But far fewer say it's important to them that the nation do so during their lifetimes.
The 8 in 10 who feel the country is prepared to elect its first female president is slightly higher than its peak in the 2008 primaries, when Hillary Clinton made her first bid for the presidency. As recently as 2006, just 6 in 10 voters said the nation was ready for a woman president.
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Men are more apt than women to say the nation is ready for a female president. About three-quarters of women say so (76%) vs. 83% of men. That's in keeping with other surveys finding that women are more apt to say women face discrimination in American society. A Kaiser Family Foundation-Washington Post poll conducted last year found that 85% of women said women face at least some discrimination in U.S. society, more than the 73% of men who said the same.
Along partisan lines, Democrats are more likely to say the nation is ready than are Republicans: 90% among Democrats vs. 68% among Republicans. Some of that may be due to views on Clinton herself, as those with a favorable impression of her are more likely to say the country's ready for a female president than those with an unfavorable take (92% among those with a favorable impression of Clinton, 71% among those with an unfavorable view).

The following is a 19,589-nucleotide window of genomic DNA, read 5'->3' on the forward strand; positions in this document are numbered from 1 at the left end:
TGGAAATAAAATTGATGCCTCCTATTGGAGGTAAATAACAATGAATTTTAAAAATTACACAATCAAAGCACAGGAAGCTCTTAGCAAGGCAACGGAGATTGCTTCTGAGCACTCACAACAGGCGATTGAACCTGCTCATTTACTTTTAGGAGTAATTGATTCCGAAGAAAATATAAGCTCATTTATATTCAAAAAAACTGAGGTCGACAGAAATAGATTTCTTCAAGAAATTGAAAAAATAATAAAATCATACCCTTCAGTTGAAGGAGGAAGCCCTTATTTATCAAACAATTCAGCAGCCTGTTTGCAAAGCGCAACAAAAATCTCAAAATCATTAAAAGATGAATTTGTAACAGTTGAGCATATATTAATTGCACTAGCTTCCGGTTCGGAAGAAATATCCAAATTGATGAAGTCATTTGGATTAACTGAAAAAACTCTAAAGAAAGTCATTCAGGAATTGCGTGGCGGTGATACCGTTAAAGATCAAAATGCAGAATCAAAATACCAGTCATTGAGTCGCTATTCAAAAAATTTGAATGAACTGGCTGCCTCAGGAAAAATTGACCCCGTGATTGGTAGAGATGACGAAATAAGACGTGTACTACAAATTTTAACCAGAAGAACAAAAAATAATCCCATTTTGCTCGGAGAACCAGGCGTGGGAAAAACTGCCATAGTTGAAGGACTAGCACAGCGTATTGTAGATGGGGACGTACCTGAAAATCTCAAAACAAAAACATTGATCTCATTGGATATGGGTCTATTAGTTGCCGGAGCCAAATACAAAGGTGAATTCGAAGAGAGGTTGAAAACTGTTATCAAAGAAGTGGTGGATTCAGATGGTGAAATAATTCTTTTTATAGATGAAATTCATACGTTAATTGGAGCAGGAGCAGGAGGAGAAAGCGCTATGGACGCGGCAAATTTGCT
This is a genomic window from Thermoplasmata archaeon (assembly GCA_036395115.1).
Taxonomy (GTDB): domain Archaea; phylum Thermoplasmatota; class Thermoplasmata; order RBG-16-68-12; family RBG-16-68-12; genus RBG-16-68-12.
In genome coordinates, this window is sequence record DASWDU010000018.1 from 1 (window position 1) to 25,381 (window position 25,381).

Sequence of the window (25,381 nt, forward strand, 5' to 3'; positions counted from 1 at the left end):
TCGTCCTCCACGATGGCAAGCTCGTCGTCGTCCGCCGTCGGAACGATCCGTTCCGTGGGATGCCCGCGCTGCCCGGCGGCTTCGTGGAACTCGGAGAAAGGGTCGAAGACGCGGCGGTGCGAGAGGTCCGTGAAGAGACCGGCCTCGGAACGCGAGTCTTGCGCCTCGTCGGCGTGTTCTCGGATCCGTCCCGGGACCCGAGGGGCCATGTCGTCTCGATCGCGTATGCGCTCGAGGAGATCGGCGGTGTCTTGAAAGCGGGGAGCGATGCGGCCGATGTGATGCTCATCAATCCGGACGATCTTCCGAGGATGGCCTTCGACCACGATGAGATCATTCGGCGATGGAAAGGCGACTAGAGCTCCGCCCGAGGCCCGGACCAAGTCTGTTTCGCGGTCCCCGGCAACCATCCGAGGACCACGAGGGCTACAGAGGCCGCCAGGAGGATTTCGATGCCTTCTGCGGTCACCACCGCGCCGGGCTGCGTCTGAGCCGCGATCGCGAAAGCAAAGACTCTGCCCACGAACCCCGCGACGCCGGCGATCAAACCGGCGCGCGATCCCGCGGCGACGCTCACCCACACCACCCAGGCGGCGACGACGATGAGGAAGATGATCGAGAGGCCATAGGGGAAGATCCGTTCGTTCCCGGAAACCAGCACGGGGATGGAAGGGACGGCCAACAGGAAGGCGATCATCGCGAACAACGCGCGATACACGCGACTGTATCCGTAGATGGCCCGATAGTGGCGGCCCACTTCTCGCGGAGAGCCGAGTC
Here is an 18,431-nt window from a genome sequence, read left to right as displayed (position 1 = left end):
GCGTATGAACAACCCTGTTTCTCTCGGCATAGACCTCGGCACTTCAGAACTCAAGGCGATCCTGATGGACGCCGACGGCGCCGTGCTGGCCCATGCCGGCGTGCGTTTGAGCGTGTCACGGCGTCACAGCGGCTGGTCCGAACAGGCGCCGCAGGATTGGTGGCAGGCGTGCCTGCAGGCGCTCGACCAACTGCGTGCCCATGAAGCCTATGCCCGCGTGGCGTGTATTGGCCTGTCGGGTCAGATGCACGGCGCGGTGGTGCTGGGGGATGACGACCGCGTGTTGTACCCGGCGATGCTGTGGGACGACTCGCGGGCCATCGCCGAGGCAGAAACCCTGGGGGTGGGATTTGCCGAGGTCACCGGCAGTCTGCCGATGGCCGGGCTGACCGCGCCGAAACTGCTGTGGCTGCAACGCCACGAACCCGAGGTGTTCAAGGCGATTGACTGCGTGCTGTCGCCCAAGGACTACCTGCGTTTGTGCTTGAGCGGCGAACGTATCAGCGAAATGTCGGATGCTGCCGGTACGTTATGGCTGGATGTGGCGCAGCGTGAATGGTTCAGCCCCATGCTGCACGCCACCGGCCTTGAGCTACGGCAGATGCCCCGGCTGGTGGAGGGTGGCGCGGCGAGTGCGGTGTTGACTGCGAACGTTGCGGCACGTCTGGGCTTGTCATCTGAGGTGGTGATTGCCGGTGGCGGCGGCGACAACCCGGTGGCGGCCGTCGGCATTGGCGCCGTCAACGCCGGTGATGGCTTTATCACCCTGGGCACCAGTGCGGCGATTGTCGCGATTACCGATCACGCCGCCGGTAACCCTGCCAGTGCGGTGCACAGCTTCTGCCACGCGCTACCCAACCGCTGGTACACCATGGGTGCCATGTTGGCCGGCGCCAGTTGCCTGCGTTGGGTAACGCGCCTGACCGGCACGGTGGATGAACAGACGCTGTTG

Still, when those who say the nation is ready for a woman are asked how important it is for them personally that the U.S. elect a female president during their lifetimes, just 31% say it's a very important priority. That figure is higher among women (35%) than among men (25%), and Democrats (54%) prioritize it more than Republicans (13%).
Younger women participating in Democratic primaries and caucuses have generally been more likely to back Clinton's male opponent, Bernie Sanders, while older women have broken heavily in Clinton's favor. But younger women are more likely to consider electing a female president in their lifetime an important priority. Among female voters under age 50, 41% say it is extremely or very important for the nation to elect a woman president during their lifetime. That stands at 30% among older women.
"Women are just as qualified as men and I'm glad to see that the American electorate is seeing that," Sanders' wife, Jane Sanders, told CNN's Jim Sciutto on "The Lead" Friday afternoon. "It really doesn't come down to gender, it comes down to qualifications, experience and judgment. So I think it's crazy that anybody thought they weren't ready to elect a woman president."
The survey also asked whether people consider themselves feminists, and among those who do consider themselves feminists, 45% say it's important for the country to elect a woman president vs. 23% among those who do not consider themselves feminists. About 3 in 10 Americans overall say they are feminists.
The CNN/ORC poll was conducted by telephone February 24-27 among a random national sample of 1,001 adults. Results for the 920 registered voters surveyed have a margin of sampling error of plus or minus 3 percentage points.